The INSIDER Summary:
- We compared seven cans of cheap domestic beer.
- PBR was the surprise winner, while we agreed that Rolling Rock tasted the worst.
- This is part of an ongoing
series. In the past, we’ve compared everything from
But which brand should you go with? Bud, Miller, Coors, and PBR are all staples, but which one actually tastes the best?
We put seven ‘cheap’ beers to the test to see which one goes down easiest as part of an ongoing INSIDER taste test series. In the past, we’ve compared everything from iced coffee and chocolate chip cookies to fried chicken.
We bought all seven cans in New York City and spent anywhere from $2.29 to $3.99 per tallboy can. We performed our taste test blind to ensure that our ranking was not influenced by brand loyalty.
The brands we tried included:
- Pabst Blue Ribbon
- Coors Light
- Rolling Rock
- Yuengling Lager
- Miller Lite
- Bud Light
Keep scrolling to read our thoughts and to see the complete ranking.
First up was PBR. We were immediately impressed by this beer’s refreshing and crisp taste. It’s smooth and simple with a just a little bite; the kind of beer you could easily drink a lot of.
After one sip of the PBR, one colleague said he felt like he was sitting in a dive bar. It’s the quintessential cheap beer that appeals to many and is just as good to use in a game of flip cup as it is to drink at a bar with friends. In other words, you can drink a lot of it.
Keystone has long been the beer of choice for frat parties and kegs. That’s because although it lacks any sort of flavor, it’s light and easy to drink. We weren’t huge fans of the slightly bitter aftertaste though.
Although some of us noticed a little bit of bitterness to this beer, there’s not much else to say about its taste because it doesn’t have much of one. Not many people drink Keystone for its taste; it’s drunk more for its effect. If you’re looking for cheap, Keystone is the way to go, as it was the cheapest beer we sampled.
If there’s one way to describe Coors Light, it’s watered down. That said, it can still be refreshing if it’s served super cold on a hot day.
One colleague found Coors Light to have a dryer taste than the other beers. Granted, it is a light beer, but we all agreed that it had a light taste — almost too light.
More than any other beer we sampled, Rolling Rock picked up a strong and unpleasant metallic aftertaste from the can. If you’re going to go with this one, make sure to buy bottles.
Rolling Rock’s true taste was mostly masked by the metallic flavoring brought on by its can, which made it hard for us to enjoy it at all. Almost everyone had a very negative reaction to this one.
Since Yuengling is a different type of lager than the six other beers we sampled, it’s both darker and has a more full-bodied flavor. It was no surprise then that this one was a favorite. It had a much more rich and complex taste.
Ideal for those who like darker beers, Yuengling had the most substantive taste and flavor out of all the seven beers. It was also the most expensive though — $3.99 for a can.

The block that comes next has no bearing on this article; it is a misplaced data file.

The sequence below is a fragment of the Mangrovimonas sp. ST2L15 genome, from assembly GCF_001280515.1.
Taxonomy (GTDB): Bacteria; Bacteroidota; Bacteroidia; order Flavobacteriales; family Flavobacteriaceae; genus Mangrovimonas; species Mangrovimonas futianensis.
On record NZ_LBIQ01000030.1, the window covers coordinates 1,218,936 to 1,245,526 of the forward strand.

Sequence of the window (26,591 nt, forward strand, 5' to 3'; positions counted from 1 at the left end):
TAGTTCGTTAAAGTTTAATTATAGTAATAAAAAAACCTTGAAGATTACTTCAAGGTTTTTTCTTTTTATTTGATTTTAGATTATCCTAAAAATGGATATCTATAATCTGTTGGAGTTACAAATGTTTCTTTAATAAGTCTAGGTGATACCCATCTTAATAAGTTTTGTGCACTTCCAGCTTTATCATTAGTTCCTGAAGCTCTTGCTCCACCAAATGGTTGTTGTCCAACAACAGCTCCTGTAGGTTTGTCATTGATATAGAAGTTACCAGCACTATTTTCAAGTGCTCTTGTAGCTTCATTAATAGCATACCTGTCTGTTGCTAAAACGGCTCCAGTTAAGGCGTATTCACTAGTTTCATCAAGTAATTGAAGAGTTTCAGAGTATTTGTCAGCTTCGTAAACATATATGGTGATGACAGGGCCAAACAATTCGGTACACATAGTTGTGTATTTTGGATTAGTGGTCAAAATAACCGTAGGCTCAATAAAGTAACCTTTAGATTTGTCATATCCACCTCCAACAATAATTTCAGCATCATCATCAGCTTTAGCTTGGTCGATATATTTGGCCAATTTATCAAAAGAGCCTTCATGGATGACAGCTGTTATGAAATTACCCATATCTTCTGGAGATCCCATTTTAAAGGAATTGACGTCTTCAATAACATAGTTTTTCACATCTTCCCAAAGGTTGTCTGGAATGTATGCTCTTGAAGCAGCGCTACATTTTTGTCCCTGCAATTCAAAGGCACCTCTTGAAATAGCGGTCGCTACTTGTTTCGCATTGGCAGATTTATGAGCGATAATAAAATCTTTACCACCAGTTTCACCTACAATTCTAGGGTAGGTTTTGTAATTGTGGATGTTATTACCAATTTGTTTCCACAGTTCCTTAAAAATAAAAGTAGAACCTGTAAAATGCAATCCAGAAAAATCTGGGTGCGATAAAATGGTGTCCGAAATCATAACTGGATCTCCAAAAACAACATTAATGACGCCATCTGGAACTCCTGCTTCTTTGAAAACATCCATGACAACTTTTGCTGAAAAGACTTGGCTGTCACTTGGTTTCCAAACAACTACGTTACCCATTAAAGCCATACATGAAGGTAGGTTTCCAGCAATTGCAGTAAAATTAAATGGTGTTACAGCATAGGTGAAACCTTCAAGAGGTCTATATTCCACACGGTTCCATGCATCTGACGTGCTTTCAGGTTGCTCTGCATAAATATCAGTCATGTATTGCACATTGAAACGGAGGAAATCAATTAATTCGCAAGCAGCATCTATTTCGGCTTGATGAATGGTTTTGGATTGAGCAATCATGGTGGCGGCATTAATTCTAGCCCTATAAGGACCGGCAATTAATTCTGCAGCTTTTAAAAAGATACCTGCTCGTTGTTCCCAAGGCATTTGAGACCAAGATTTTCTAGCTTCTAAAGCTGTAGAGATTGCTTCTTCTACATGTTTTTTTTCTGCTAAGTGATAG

One of my colleagues said that the beer has a slight bitterness that comes on slowly and a bit of a hoppy taste that lingers on the tongue. It is definitely a heavier beer — not something you would play flip cup or beer pong with, but a beer that is better enjoyed with food or at a bar.
Miller Lite wins when it comes to branding — the retro look really works — but we weren’t nearly as impressed by the beer’s taste. Its neutral finish was too neutral; there was a total absence of substance or flavor.
Miller Lite is a dependable, go-to beer for many because it’s neither too sweet nor too dry. However, we found it to be boring and bland — almost flat-tasting.
Bud Light was crisp, sweet, and had just the right amount of fizz to it. While we weren’t blown away by this contender, it was certainly a solid choice.
While some tasted a sweetness in the Bud Light, others tasted a bit of tanginess. What’s most important is that this beer didn’t lack flavor the way some of the other contenders did.
THE VERDICT: In the end we decided that PBR fulfills all the qualities we look for in a cheap beer: a refreshing taste that’s smooth and simple, but also distinct and flavorful.
Although Yuengling tied with PBR in terms of rating, Yuengling came in a close second because we decided its heavier flavor is better when enjoyed over food or in smaller quantities. Drinking more than one or two Yuenglings in a sitting would make us feel full.
When we’re looking for cheap, grocery store beer we’re looking for something that goes down easy on its own and is relatively light.
We were least impressed by Miller Lite and Rolling Rock. Coors Light rounded out the top three, with Bud Light and Keystone in the middle.
It was a tough decision between Coors Light and Bud Light; they were both the same price and had similar tastes. In the end, popular vote landed on Coors Light as the better-tasting option.
If you’re planning on having some friends over and know you’re all going to be drinking several beers, go for PBR or Coors Light. For a brand that gives you a better, more sophisticated — but heavier — taste for your money, go for Yuengling.
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